Italian entrepreneur takes control of La Perla
MILAN (AP) — An Italian businessman who founded several technology firms and has been embroiled in a complex tax evasion trial won control Tuesday of the struggling La Perla luxury lingerie and beachwear brand, beating out Italian hosiery and bathing suit maker Calzedonia.
Silvio Scaglia, who founded both the Omnitel phone company and then Fastweb broadband provider before selling them off at a healthy profit, has more recently turned his attentions to the fashion business. He recently bought the Elite modeling agency, which he said led him to consider La Perla.
"We realized that Elite has the potential to really add value to a company like La Perla due to its relationship to the fashion business, links to music to entertainment, all of this tends to point more and more to the luxury consumer," Scaglia said in an interview. "The fashion world is one where Italy has clear excellence. I see the potential with it very clearly."
Scaglia's SMS Finance holding company made the winning bid in a Bologna bankruptcy court of 69 million euros ($90 million), 1 million euros more than Calzedonia's bid.
Scaglia has pledged to maintain all 800 employees and to invest at least 110 million euros to relaunch the brand, which has seen sales shrink to 100 million euros last year from 250 million a decade ago. The family-run company launched in 1954 was sold to the U.S. private equity fund JH Partners in 2007, which initiated pre-bankruptcy proceedings.
Under the deal, Scaglia will lease the assets until the bankruptcy proceedings are completed, at which time he will get full ownership. His goal is to double sales in a year.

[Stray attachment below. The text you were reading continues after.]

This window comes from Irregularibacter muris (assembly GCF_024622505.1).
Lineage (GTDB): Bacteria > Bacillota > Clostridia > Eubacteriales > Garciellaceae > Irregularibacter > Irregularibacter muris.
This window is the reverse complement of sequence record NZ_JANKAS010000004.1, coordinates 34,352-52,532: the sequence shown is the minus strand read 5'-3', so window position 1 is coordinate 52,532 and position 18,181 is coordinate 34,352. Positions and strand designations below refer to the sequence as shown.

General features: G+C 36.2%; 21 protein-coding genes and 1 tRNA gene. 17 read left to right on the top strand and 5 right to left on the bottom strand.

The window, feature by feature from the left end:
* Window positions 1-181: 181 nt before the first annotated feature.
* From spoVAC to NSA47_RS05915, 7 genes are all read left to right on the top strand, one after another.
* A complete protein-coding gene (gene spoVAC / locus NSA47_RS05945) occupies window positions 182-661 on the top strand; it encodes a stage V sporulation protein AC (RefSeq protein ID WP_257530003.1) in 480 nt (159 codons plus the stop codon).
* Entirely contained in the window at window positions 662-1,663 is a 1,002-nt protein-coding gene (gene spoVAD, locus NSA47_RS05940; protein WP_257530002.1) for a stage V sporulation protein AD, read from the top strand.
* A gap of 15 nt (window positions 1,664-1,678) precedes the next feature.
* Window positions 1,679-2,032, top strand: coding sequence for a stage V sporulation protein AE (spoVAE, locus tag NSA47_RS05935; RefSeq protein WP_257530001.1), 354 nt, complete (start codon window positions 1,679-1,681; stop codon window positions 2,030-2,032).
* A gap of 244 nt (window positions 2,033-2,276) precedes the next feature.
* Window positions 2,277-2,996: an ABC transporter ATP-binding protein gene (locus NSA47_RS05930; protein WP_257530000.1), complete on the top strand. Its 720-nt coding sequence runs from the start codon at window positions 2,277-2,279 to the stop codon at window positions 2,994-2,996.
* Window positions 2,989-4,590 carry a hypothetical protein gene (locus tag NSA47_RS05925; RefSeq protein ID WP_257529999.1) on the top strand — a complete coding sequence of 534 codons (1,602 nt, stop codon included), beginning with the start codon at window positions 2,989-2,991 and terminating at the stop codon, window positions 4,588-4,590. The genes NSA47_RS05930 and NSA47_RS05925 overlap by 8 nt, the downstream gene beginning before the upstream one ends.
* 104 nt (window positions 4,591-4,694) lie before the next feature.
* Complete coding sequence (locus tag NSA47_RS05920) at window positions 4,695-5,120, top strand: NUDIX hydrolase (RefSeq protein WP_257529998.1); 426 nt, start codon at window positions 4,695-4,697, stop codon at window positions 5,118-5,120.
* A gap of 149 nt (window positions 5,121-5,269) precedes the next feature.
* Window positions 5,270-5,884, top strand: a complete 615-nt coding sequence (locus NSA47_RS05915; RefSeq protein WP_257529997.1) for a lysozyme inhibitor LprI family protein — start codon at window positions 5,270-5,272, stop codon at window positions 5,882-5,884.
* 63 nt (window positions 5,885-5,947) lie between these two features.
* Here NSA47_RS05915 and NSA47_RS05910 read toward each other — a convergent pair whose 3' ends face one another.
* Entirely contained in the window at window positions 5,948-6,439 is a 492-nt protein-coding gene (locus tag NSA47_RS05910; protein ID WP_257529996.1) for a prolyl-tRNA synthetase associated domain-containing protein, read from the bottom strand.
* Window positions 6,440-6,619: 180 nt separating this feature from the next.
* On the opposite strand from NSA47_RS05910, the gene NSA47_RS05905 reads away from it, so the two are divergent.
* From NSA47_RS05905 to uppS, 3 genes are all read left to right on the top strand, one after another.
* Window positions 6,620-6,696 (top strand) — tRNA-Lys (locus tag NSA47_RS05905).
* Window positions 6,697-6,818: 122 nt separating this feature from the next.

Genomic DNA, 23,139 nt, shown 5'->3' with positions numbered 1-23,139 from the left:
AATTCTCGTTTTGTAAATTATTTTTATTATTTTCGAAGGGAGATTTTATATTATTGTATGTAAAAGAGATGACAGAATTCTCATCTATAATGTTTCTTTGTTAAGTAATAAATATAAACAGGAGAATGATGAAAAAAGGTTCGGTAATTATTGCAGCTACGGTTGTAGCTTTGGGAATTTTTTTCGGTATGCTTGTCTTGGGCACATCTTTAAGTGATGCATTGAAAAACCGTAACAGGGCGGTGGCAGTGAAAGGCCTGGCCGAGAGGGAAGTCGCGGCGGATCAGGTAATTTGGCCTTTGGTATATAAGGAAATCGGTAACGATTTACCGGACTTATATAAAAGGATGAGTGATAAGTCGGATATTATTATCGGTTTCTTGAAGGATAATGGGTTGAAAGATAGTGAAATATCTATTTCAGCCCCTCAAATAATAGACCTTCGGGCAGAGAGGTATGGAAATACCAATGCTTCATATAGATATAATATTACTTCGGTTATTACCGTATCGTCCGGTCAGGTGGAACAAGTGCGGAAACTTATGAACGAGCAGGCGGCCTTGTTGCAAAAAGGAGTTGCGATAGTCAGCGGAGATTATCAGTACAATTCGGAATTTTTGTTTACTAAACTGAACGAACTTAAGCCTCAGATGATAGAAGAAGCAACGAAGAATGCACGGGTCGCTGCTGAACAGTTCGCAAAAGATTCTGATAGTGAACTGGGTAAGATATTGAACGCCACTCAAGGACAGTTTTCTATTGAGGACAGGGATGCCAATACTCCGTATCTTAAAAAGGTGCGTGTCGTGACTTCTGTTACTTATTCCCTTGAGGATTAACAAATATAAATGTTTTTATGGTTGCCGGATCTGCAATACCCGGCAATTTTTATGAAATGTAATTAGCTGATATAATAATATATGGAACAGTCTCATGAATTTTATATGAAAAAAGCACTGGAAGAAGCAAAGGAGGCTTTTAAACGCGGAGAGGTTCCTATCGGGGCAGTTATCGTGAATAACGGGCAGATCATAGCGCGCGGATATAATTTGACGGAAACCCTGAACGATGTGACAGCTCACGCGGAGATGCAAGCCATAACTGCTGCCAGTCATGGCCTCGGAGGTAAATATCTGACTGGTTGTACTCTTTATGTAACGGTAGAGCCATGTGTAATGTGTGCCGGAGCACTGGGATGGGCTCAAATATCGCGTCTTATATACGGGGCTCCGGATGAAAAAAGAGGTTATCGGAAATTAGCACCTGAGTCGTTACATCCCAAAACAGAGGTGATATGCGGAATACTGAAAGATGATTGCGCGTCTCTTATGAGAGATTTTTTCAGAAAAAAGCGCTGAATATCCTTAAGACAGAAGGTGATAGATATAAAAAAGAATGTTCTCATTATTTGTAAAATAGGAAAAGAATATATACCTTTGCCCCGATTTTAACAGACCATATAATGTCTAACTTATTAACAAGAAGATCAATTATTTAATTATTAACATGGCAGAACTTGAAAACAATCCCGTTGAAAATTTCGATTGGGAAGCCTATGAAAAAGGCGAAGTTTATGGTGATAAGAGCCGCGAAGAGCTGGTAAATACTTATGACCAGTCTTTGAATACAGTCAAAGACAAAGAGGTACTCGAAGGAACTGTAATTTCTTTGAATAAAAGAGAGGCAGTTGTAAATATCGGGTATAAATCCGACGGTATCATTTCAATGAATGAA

"There has been a significant reduction in sales volumes. I think a good deal of this was management mistakes. The reaction to the crisis has been to cut costs to the point of the real muscle, and not just the fat," Scaglia said in an interview.
His plans include revamping the retail network and more actively inserting La Perla into the fashion network.
Scaglia founded Omnitel, which became Vodafone Italia, the Fastweb broadband company, which he sold to Swisscom, and the Babelgum Internet company. He is currently on trial in an alleged money-laundering scheme involving Fastweb and a Telecom Italia unit, and spent a year between 2010-2011 either in jail or under house arrest. He has denied any wrongdoing, and said the court in Rome released his assets about six months ago. He expressed confidence that he will be acquitted when a verdict in the complex trial with dozens of defendants is due after the summer.
"The fact I am investing so much in Italy I think is the best proof I can give you that I am confident in the court's judgment," he said.